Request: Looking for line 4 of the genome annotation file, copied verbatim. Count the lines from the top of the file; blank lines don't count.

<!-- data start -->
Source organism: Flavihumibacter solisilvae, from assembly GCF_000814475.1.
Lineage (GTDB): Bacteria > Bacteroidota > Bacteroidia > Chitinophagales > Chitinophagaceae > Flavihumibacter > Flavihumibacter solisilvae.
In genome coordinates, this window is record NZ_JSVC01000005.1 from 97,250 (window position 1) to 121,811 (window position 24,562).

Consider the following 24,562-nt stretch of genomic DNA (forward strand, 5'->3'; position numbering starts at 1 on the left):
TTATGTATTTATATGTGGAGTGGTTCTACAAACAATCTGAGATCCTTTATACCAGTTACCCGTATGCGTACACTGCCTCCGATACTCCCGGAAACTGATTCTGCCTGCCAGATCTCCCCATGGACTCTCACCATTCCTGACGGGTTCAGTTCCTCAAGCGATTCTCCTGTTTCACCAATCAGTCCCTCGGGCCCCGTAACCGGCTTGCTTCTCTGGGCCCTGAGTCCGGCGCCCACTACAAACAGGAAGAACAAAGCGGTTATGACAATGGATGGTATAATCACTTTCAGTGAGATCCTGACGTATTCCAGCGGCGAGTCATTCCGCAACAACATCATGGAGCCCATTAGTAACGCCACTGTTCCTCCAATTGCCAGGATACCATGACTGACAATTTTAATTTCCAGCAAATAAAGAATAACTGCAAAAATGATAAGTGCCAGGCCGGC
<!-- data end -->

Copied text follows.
Consider the following 24,562-nt stretch of genomic DNA (forward strand, 5'->3'; position numbering starts at 1 on the left):